The images

Night and day. Fear and normality.

Click to open larger images

Conclusion

The concept was not as successfully executed as I’d hoped – the difficulty of using my tripod at night because of high winds impacted the image quality of the night photos, and the rain reducing the crowds in what is usually a very busy town slightly undermined the story in some images. On the other hand, it was a good experience in dealing with technical challenges in poor weather and light conditions.

Against the OCA assessment criteria I conclude:

Demonstration of technical skills – effective use of camera hand-held in poor light and weather conditions. Explored the use of Photoshop black layers to add contrast to night images. Shots are generally well composed but in retrospect I should have carried reference pictures of the night shots to obtain more closely matching shots for the day images (or taken more care to memorise them).

Quality of outcome – the concept is a good interpretation of the brief and the photographs in the context of the story are plausible . I think the presentation could have been improved by more consistent framing between the two sets of photographs

Demonstration of creativity – I avoided the temptation to look for the unusual or extraordinary in the street scenes and took straight images in an attempt to express the spirit of the town and reflect the story context; an ordinary perspective to add credibility to the story.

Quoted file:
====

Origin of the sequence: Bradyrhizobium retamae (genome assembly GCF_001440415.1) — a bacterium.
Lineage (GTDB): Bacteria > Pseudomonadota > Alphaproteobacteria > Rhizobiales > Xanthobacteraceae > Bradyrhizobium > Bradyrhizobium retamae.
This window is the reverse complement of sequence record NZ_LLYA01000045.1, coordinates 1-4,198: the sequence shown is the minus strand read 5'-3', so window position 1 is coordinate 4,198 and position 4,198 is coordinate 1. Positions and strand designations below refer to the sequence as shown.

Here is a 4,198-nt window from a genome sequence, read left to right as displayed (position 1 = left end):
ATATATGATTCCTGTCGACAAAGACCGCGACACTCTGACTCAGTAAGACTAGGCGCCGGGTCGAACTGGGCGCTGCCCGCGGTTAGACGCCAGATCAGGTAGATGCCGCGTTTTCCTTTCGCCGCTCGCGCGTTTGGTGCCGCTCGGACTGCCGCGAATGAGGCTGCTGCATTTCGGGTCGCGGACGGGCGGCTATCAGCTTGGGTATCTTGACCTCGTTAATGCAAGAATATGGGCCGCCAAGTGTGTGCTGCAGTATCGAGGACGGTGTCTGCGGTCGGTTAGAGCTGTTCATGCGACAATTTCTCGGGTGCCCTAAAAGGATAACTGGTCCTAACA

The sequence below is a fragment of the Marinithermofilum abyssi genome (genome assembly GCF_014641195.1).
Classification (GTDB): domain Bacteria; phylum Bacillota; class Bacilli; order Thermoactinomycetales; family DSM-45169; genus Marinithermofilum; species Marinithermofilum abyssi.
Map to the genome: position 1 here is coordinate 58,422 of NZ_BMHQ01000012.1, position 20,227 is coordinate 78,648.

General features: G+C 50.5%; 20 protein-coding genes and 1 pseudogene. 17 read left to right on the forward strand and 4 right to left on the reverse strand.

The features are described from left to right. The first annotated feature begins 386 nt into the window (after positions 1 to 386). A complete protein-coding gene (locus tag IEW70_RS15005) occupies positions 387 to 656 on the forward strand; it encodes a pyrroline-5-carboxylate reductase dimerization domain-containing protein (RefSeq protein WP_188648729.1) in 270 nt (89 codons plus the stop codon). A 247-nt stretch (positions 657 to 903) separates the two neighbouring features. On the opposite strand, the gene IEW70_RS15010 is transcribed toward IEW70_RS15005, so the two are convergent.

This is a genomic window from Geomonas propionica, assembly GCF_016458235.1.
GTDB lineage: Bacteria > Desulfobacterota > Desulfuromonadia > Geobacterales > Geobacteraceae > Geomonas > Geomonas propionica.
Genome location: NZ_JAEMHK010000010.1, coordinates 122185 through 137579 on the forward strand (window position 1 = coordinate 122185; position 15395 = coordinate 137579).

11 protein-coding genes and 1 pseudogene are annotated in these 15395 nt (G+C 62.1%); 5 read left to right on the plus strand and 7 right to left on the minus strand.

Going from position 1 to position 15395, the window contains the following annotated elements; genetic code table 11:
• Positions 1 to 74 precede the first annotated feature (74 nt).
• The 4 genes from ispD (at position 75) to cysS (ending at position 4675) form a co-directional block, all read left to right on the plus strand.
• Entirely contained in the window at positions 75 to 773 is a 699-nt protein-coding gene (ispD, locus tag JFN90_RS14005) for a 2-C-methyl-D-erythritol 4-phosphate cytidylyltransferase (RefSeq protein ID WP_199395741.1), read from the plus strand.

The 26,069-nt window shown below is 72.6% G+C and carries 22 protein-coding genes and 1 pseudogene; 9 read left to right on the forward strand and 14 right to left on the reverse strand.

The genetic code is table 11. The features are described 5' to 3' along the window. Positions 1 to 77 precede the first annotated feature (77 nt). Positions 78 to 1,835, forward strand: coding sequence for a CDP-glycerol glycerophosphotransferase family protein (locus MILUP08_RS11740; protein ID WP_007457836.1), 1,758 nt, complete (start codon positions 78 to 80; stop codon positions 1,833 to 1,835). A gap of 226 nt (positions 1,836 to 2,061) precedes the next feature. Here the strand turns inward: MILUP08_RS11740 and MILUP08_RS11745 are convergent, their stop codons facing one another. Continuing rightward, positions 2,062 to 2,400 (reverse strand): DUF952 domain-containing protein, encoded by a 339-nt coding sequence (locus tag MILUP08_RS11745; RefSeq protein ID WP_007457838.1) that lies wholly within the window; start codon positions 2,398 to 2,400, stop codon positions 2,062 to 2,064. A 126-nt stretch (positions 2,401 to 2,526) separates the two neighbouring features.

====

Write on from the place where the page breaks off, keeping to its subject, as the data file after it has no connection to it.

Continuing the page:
Context -I’ve been very active in my learning log for part one of C&N, with 24 pieces of research and reflection and 6 coursework activities ( see index here) and feel that I’ve gained a good grasp of the principles of context and narrative within photography.

References

Brandt B. Introduction by Ian Jeffery. Photographs 1928 – 1983. London, Thames and Hudson Limited, 1993

Howarth S and McLaren S (2010). Street photography now. Featuring Thierry Girard. Paperback ed. London: Thames & Hudson.

 

A1 C&N – preparation

Concept development

Mind map of assignment objectives and concept (at today’s date):

click for larger image

Two Sides of the Story

The concept proposed to my tutor was:

I was taken by a comment on Arbus’ work – ‘Our whole guise is like giving a sign to the whole world to think of us in a certain way, but there’s a point between what you want to know about you and what you can’t help people knowing about you’. This made my think of my working environment, which has always been large corporate, and is currently very large multinational corporate – in these environments there is a tendency to encourage conformity and blandness (even if on paper creativity is encouraged!), so the apple-cart is not upset, or individuals with sensitive dispositions are not offended. After a while, individuals are moulded to fit the corporate culture – or fired if they kick-back too much. Perhaps loosing or forgetting who they really are, or desperately finding other outlets to express themselves.

My self-portraits would be based on corporate poses (referenced from company internal imaging) I would then position these against self-portraits showing the creative/relaxed self. I need to test different approaches, but one idea is to use the same corporate poses but in a different context – for example, rather than studying a pile of documents, study the set-up of an electric guitar. In this case, I might create ambiguity by wearing business attire in all of the shots. Maybe I would find the project cathartic!

However, I then spotted ambiguity in the brief – a requirement for the photos to be ‘candid’ (I understand unposed) and reconciling that with self-portraiture (as in one of the example topics in the brief). Now I wait for my tutors advice. Read more